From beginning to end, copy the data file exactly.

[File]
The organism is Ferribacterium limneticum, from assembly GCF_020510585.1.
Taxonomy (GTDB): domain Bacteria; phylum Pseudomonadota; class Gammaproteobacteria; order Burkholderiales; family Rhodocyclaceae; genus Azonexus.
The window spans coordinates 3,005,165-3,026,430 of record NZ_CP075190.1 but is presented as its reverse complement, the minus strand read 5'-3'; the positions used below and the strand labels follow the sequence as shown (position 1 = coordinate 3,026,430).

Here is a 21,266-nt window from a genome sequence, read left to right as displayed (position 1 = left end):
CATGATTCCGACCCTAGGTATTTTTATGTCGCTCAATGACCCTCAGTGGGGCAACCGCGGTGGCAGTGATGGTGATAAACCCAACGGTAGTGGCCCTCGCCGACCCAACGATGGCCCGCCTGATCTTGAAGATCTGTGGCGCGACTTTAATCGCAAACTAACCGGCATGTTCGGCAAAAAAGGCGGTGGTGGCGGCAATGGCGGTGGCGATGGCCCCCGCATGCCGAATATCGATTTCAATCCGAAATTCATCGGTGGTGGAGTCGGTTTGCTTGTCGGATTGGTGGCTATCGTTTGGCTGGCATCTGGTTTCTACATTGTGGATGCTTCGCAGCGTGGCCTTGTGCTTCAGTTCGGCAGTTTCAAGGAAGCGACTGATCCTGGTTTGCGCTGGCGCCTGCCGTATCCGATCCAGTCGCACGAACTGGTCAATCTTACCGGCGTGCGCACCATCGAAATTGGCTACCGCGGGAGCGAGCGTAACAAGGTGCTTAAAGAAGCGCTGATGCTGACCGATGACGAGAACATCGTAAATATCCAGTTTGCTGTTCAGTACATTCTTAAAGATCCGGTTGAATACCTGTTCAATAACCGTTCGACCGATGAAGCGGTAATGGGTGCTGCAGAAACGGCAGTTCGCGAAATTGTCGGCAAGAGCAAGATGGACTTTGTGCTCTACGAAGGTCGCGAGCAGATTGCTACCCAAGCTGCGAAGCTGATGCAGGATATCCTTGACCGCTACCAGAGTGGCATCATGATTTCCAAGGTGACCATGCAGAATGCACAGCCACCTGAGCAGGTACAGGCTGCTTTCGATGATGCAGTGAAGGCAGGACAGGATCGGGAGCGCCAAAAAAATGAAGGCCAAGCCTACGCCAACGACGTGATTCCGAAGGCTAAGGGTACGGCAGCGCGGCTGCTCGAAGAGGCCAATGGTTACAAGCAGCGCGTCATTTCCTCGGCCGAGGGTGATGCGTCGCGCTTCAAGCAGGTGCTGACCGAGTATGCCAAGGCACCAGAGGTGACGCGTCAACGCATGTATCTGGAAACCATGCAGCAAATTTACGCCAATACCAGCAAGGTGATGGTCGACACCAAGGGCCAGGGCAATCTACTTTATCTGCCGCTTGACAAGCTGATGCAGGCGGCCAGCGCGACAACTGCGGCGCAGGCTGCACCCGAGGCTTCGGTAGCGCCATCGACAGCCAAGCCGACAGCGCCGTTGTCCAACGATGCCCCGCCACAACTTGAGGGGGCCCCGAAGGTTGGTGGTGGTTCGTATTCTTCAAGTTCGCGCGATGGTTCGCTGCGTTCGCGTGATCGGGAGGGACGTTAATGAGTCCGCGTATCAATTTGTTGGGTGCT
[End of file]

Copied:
The organism is Ferribacterium limneticum, from assembly GCF_020510585.1.
Taxonomy (GTDB): domain Bacteria; phylum Pseudomonadota; class Gammaproteobacteria; order Burkholderiales; family Rhodocyclaceae; genus Azonexus.
The window spans coordinates 3,005,165-3,026,430 of record NZ_CP075190.1 but is presented as its reverse complement, the minus strand read 5'-3'; the positions used below and the strand labels follow the sequence as shown (position 1 = coordinate 3,026,430).

Here is a 21,266-nt window from a genome sequence, read left to right as displayed (position 1 = left end):
CATGATTCCGACCCTAGGTATTTTTATGTCGCTCAATGACCCTCAGTGGGGCAACCGCGGTGGCAGTGATGGTGATAAACCCAACGGTAGTGGCCCTCGCCGACCCAACGATGGCCCGCCTGATCTTGAAGATCTGTGGCGCGACTTTAATCGCAAACTAACCGGCATGTTCGGCAAAAAAGGCGGTGGTGGCGGCAATGGCGGTGGCGATGGCCCCCGCATGCCGAATATCGATTTCAATCCGAAATTCATCGGTGGTGGAGTCGGTTTGCTTGTCGGATTGGTGGCTATCGTTTGGCTGGCATCTGGTTTCTACATTGTGGATGCTTCGCAGCGTGGCCTTGTGCTTCAGTTCGGCAGTTTCAAGGAAGCGACTGATCCTGGTTTGCGCTGGCGCCTGCCGTATCCGATCCAGTCGCACGAACTGGTCAATCTTACCGGCGTGCGCACCATCGAAATTGGCTACCGCGGGAGCGAGCGTAACAAGGTGCTTAAAGAAGCGCTGATGCTGACCGATGACGAGAACATCGTAAATATCCAGTTTGCTGTTCAGTACATTCTTAAAGATCCGGTTGAATACCTGTTCAATAACCGTTCGACCGATGAAGCGGTAATGGGTGCTGCAGAAACGGCAGTTCGCGAAATTGTCGGCAAGAGCAAGATGGACTTTGTGCTCTACGAAGGTCGCGAGCAGATTGCTACCCAAGCTGCGAAGCTGATGCAGGATATCCTTGACCGCTACCAGAGTGGCATCATGATTTCCAAGGTGACCATGCAGAATGCACAGCCACCTGAGCAGGTACAGGCTGCTTTCGATGATGCAGTGAAGGCAGGACAGGATCGGGAGCGCCAAAAAAATGAAGGCCAAGCCTACGCCAACGACGTGATTCCGAAGGCTAAGGGTACGGCAGCGCGGCTGCTCGAAGAGGCCAATGGTTACAAGCAGCGCGTCATTTCCTCGGCCGAGGGTGATGCGTCGCGCTTCAAGCAGGTGCTGACCGAGTATGCCAAGGCACCAGAGGTGACGCGTCAACGCATGTATCTGGAAACCATGCAGCAAATTTACGCCAATACCAGCAAGGTGATGGTCGACACCAAGGGCCAGGGCAATCTACTTTATCTGCCGCTTGACAAGCTGATGCAGGCGGCCAGCGCGACAACTGCGGCGCAGGCTGCACCCGAGGCTTCGGTAGCGCCATCGACAGCCAAGCCGACAGCGCCGTTGTCCAACGATGCCCCGCCACAACTTGAGGGGGCCCCGAAGGTTGGTGGTGGTTCGTATTCTTCAAGTTCGCGCGATGGTTCGCTGCGTTCGCGTGATCGGGAGGGACGTTAATGAGTCCGCGTATCAATTTGTTGGGTGCT